Norway is also lacking in a musical heritage, apart from Grieg, but Berlin has attracted many great musicians including David Bowie who lived there in there in the late 1970’s. A singer who greatly influenced Bowie was Lou Reed (1942 -2013). In 1973 Lou Reed released the LP Berlin which got to No 7 in the UK album charts. This is quite a depressing album which would probably go down well in the perpetual Norwegian winter.
Berliner Weisse is an old style soured wheat beer traditionally brewed in the Berlin area. The souring by the addition of a lactic culture makes it different from traditional German wheat beers. Berliner Weisses are quite hard to find and this one is actually brewed by the Lervig Brewery in Stavanger, Norway. This is a low alcohol beer which was highly acclaimed by Napoleon. In Germany, Berliner Weisses are sometimes served with the addition of a fruit syrup.
Berliner Weisse pours a pale yellow colour with a big foaming head which soon dissipates. There is a slight lemony aroma with the beer tasting a little like homemade lemonade. The beer is brewed with wheat, barley, Makrut lime leaves and lactobacillus. Unlike some sour beers, this does not have a particularly astringent taste. Berliner Weisses are low alcohol beers and this would be a good thirst quencher on a hot summer’s day. This beer could make a good accompaniment to a fish dish, especially a plate of Norwegian smoked salmon.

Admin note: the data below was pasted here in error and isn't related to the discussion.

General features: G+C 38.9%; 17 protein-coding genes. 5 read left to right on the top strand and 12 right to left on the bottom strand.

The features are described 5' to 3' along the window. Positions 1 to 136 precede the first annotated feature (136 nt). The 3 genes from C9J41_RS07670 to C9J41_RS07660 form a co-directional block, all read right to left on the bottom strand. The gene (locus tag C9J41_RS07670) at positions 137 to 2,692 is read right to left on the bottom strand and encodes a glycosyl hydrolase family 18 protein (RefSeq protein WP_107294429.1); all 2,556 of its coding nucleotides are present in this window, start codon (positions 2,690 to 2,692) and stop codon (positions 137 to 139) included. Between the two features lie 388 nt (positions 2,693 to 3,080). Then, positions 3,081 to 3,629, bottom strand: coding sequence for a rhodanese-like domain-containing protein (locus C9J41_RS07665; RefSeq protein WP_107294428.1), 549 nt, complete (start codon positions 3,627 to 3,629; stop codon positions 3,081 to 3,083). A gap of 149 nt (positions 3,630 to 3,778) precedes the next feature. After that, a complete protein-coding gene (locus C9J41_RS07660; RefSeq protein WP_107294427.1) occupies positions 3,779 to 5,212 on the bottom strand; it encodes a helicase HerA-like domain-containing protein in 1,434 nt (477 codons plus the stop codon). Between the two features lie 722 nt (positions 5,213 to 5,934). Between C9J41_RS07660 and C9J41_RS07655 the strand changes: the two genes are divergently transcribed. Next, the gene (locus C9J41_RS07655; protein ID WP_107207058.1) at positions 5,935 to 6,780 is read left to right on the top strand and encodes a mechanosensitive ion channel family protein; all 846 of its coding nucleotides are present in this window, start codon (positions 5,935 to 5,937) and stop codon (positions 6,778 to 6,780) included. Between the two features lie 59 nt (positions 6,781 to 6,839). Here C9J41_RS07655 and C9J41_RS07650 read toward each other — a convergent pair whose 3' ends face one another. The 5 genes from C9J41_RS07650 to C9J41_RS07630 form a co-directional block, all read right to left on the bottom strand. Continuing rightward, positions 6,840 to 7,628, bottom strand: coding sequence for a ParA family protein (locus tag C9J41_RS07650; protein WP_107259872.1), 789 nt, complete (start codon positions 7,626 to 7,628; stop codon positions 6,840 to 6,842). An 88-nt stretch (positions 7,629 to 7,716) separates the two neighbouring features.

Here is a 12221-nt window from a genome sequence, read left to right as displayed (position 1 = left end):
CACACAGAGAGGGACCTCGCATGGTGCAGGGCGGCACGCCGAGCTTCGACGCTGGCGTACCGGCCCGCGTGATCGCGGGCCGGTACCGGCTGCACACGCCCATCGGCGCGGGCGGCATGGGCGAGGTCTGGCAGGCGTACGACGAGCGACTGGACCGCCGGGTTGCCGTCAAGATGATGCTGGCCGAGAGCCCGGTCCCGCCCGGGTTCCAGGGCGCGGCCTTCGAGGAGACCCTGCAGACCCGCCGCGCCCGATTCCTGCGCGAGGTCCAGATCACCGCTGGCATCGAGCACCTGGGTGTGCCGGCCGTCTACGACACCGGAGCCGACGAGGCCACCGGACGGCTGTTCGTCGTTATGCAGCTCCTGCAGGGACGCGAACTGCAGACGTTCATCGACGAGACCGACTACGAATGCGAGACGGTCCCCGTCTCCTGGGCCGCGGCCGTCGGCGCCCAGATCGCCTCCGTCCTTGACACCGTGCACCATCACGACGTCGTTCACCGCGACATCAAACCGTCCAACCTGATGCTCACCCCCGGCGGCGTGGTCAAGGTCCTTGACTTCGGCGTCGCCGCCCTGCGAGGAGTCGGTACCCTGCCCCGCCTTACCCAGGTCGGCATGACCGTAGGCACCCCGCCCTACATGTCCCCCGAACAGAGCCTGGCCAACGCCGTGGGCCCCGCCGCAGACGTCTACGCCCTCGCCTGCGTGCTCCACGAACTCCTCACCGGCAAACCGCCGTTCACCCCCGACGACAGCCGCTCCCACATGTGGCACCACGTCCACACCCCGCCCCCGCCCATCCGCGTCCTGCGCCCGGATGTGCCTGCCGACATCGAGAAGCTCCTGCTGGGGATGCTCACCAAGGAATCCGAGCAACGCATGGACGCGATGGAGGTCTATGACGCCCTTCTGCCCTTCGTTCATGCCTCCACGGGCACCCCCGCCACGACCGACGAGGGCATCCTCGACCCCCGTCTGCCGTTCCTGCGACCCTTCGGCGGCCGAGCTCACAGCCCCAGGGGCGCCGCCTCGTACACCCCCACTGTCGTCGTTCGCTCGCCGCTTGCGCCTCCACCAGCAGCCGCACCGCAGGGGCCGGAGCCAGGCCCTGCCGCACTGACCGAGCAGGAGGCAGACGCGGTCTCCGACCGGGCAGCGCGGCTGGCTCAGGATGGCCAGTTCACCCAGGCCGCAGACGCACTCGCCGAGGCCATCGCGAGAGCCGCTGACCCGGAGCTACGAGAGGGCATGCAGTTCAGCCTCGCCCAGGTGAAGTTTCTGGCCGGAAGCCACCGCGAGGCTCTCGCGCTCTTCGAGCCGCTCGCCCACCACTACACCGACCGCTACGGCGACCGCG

Lervig Aktiebryggeri is based in Stavanger, Norway and run by an American brewer, Mike Murphy. They brew a wide range of beers including Saison, Rye, Stout, Barley Wine, Oat and Cherry. They are listed on Ratebeer as one of the 100 best breweries in the world. This is an amazing achievement given that 80 of the 100 best brewers are American and that there are somewhere in the region of 20,000 breweries worldwide. Lervig export 30% of their production to countries as far afield as Australia, Thailand, Singapore, USA, Spain, Portugal, Italy, Germany, Holland, France, England, Finland, Sweden, Denmark, Estonia, Poland, South Korea, Russia and Iceland.
Norway does not have much of a brewing tradition. From 1919 -1926 they had prohibition and off-licences are still owned and operated by the state. Low alcohol lager was the national drink until the craft beer revolution arrived in 2002 and Norway now has around 70 craft breweries. Beer is heavily taxed in Norway with most craft breweries offering more interesting beers which attract premium prices.
Pour yourself a glass of Berliner Weisse, make a sandwich of Norwegian smoked salmon and revel in the Cabaret type decadence Lou Reed’s “Berlin”.